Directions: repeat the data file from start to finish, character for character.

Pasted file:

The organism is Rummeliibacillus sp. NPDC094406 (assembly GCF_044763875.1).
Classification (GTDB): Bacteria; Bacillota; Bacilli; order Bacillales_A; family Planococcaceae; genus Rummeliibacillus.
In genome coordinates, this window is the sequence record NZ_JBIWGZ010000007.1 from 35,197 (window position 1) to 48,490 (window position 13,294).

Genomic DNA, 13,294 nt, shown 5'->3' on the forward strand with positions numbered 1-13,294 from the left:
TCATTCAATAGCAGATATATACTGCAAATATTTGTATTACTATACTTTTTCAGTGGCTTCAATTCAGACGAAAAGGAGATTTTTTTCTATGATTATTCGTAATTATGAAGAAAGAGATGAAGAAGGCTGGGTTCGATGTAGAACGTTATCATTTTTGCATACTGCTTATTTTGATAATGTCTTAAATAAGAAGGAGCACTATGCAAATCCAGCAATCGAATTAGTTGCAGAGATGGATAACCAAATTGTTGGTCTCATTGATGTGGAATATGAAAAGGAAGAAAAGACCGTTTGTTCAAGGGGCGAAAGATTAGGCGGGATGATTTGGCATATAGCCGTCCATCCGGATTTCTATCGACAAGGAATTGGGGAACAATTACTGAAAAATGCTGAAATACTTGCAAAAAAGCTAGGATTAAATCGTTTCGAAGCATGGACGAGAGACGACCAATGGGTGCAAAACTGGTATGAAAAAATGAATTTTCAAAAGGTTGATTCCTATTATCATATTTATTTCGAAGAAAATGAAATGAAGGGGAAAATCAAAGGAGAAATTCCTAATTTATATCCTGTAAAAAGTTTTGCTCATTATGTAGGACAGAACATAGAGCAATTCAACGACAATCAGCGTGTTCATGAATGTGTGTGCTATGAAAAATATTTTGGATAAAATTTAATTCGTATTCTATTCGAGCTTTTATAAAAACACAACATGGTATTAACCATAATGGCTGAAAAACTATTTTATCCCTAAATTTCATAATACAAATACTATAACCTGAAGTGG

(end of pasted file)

The organism is Rummeliibacillus sp. NPDC094406 (assembly GCF_044763875.1).
Classification (GTDB): Bacteria; Bacillota; Bacilli; order Bacillales_A; family Planococcaceae; genus Rummeliibacillus.
In genome coordinates, this window is the sequence record NZ_JBIWGZ010000007.1 from 35,197 (window position 1) to 48,490 (window position 13,294).

Genomic DNA, 13,294 nt, shown 5'->3' on the forward strand with positions numbered 1-13,294 from the left:
TCATTCAATAGCAGATATATACTGCAAATATTTGTATTACTATACTTTTTCAGTGGCTTCAATTCAGACGAAAAGGAGATTTTTTTCTATGATTATTCGTAATTATGAAGAAAGAGATGAAGAAGGCTGGGTTCGATGTAGAACGTTATCATTTTTGCATACTGCTTATTTTGATAATGTCTTAAATAAGAAGGAGCACTATGCAAATCCAGCAATCGAATTAGTTGCAGAGATGGATAACCAAATTGTTGGTCTCATTGATGTGGAATATGAAAAGGAAGAAAAGACCGTTTGTTCAAGGGGCGAAAGATTAGGCGGGATGATTTGGCATATAGCCGTCCATCCGGATTTCTATCGACAAGGAATTGGGGAACAATTACTGAAAAATGCTGAAATACTTGCAAAAAAGCTAGGATTAAATCGTTTCGAAGCATGGACGAGAGACGACCAATGGGTGCAAAACTGGTATGAAAAAATGAATTTTCAAAAGGTTGATTCCTATTATCATATTTATTTCGAAGAAAATGAAATGAAGGGGAAAATCAAAGGAGAAATTCCTAATTTATATCCTGTAAAAAGTTTTGCTCATTATGTAGGACAGAACATAGAGCAATTCAACGACAATCAGCGTGTTCATGAATGTGTGTGCTATGAAAAATATTTTGGATAAAATTTAATTCGTATTCTATTCGAGCTTTTATAAAAACACAACATGGTATTAACCATAATGGCTGAAAAACTATTTTATCCCTAAATTTCATAATACAAATACTATAACCTGAAGTGG